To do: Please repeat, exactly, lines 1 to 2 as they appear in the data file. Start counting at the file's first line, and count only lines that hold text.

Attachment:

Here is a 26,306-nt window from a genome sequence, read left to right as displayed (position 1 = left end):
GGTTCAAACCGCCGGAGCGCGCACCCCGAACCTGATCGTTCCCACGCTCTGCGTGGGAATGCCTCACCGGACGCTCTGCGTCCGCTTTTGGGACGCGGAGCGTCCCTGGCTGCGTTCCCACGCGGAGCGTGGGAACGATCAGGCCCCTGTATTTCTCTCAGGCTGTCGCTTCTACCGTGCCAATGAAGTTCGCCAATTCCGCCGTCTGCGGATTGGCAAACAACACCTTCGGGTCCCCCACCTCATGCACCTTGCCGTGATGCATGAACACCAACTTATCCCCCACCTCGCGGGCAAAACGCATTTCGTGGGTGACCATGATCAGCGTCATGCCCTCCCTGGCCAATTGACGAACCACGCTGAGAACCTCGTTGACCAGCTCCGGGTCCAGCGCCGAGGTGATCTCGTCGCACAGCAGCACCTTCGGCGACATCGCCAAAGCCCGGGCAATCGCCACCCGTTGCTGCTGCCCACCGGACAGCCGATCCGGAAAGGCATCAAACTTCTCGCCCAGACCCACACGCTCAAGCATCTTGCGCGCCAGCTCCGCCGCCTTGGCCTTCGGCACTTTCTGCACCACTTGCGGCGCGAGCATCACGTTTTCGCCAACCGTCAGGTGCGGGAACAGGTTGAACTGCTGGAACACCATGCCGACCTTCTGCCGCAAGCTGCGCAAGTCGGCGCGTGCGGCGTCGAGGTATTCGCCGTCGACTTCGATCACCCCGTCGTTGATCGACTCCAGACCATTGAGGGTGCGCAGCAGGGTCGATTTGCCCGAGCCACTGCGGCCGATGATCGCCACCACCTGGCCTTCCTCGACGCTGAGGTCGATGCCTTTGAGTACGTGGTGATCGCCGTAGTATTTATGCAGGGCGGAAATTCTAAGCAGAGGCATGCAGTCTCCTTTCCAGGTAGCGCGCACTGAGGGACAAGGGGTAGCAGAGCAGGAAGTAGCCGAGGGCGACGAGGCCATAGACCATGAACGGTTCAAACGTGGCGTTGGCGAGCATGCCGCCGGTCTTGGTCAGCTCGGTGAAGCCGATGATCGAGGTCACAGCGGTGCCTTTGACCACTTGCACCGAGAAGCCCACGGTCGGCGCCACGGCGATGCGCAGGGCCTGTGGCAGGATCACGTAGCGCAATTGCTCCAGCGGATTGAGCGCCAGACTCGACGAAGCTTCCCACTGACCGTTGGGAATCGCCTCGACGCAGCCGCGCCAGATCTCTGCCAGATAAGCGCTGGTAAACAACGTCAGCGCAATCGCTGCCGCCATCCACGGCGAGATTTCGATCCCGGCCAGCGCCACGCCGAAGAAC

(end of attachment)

Here is a 26,306-nt window from a genome sequence, read left to right as displayed (position 1 = left end):
GGTTCAAACCGCCGGAGCGCGCACCCCGAACCTGATCGTTCCCACGCTCTGCGTGGGAATGCCTCACCGGACGCTCTGCGTCCGCTTTTGGGACGCGGAGCGTCCCTGGCTGCGTTCCCACGCGGAGCGTGGGAACGATCAGGCCCCTGTATTTCTCTCAGGCTGTCGCTTCTACCGTGCCAATGAAGTTCGCCAATTCCGCCGTCTGCGGATTGGCAAACAACACCTTCGGGTCCCCCACCTCATGCACCTTGCCGTGATGCATGAACACCAACTTATCCCCCACCTCGCGGGCAAAACGCATTTCGTGGGTGACCATGATCAGCGTCATGCCCTCCCTGGCCAATTGACGAACCACGCTGAGAACCTCGTTGACCAGCTCCGGGTCCAGCGCCGAGGTGATCTCGTCGCACAGCAGCACCTTCGGCGACATCGCCAAAGCCCGGGCAATCGCCACCCGTTGCTGCTGCCCACCGGACAGCCGATCCGGAAAGGCATCAAACTTCTCGCCCAGACCCACACGCTCAAGCATCTTGCGCGCCAGCTCCGCCGCCTTGGCCTTCGGCACTTTCTGCACCACTTGCGGCGCGAGCATCACGTTTTCGCCAACCGTCAGGTGCGGGAACAGGTTGAACTGCTGGAACACCATGCCGACCTTCTGCCGCAAGCTGCGCAAGTCGGCGCGTGCGGCGTCGAGGTATTCGCCGTCGACTTCGATCACCCCGTCGTTGATCGACTCCAGACCATTGAGGGTGCGCAGCAGGGTCGATTTGCCCGAGCCACTGCGGCCGATGATCGCCACCACCTGGCCTTCCTCGACGCTGAGGTCGATGCCTTTGAGTACGTGGTGATCGCCGTAGTATTTATGCAGGGCGGAAATTCTAAGCAGAGGCATGCAGTCTCCTTTCCAGGTAGCGCGCACTGAGGGACAAGGGGTAGCAGAGCAGGAAGTAGCCGAGGGCGACGAGGCCATAGACCATGAACGGTTCAAACGTGGCGTTGGCGAGCATGCCGCCGGTCTTGGTCAGCTCGGTGAAGCCGATGATCGAGGTCACAGCGGTGCCTTTGACCACTTGCACCGAGAAGCCCACGGTCGGCGCCACGGCGATGCGCAGGGCCTGTGGCAGGATCACGTAGCGCAATTGCTCCAGCGGATTGAGCGCCAGACTCGACGAAGCTTCCCACTGACCGTTGGGAATCGCCTCGACGCAGCCGCGCCAGATCTCTGCCAGATAAGCGCTGGTAAACAACGTCAGCGCAATCGCTGCCGCCATCCACGGCGAGATTTCGATCCCGGCCAGCGCCACGCCGAAGAAC